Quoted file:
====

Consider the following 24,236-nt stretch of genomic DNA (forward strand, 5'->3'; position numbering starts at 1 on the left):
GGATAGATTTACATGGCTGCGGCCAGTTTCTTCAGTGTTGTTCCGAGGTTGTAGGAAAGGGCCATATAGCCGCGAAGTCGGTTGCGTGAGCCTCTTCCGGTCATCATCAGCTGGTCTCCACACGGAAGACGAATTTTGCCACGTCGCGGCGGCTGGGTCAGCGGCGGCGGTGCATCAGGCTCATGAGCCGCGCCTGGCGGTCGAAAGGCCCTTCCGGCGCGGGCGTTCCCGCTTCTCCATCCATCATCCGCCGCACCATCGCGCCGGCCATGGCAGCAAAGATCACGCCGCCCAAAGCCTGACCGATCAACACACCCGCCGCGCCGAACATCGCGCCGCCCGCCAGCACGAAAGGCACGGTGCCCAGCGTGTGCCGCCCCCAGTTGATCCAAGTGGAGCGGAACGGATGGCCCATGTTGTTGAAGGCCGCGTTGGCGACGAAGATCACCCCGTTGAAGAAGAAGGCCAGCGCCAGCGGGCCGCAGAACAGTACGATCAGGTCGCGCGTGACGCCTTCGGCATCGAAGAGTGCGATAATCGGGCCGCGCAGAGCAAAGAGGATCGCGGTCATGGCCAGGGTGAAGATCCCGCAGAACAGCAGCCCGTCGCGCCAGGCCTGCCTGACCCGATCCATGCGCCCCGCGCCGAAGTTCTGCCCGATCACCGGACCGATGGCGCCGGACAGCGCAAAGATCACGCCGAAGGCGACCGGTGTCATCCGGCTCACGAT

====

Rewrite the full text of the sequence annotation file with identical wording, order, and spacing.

Consider the following 24,236-nt stretch of genomic DNA (forward strand, 5'->3'; position numbering starts at 1 on the left):
GGATAGATTTACATGGCTGCGGCCAGTTTCTTCAGTGTTGTTCCGAGGTTGTAGGAAAGGGCCATATAGCCGCGAAGTCGGTTGCGTGAGCCTCTTCCGGTCATCATCAGCTGGTCTCCACACGGAAGACGAATTTTGCCACGTCGCGGCGGCTGGGTCAGCGGCGGCGGTGCATCAGGCTCATGAGCCGCGCCTGGCGGTCGAAAGGCCCTTCCGGCGCGGGCGTTCCCGCTTCTCCATCCATCATCCGCCGCACCATCGCGCCGGCCATGGCAGCAAAGATCACGCCGCCCAAAGCCTGACCGATCAACACACCCGCCGCGCCGAACATCGCGCCGCCCGCCAGCACGAAAGGCACGGTGCCCAGCGTGTGCCGCCCCCAGTTGATCCAAGTGGAGCGGAACGGATGGCCCATGTTGTTGAAGGCCGCGTTGGCGACGAAGATCACCCCGTTGAAGAAGAAGGCCAGCGCCAGCGGGCCGCAGAACAGTACGATCAGGTCGCGCGTGACGCCTTCGGCATCGAAGAGTGCGATAATCGGGCCGCGCAGAGCAAAGAGGATCGCGGTCATGGCCAGGGTGAAGATCCCGCAGAACAGCAGCCCGTCGCGCCAGGCCTGCCTGACCCGATCCATGCGCCCCGCGCCGAAGTTCTGCCCGATCACCGGACCGATGGCGCCGGACAGCGCAAAGATCACGCCGAAGGCGACCGGTGTCATCCGGCTCACGAT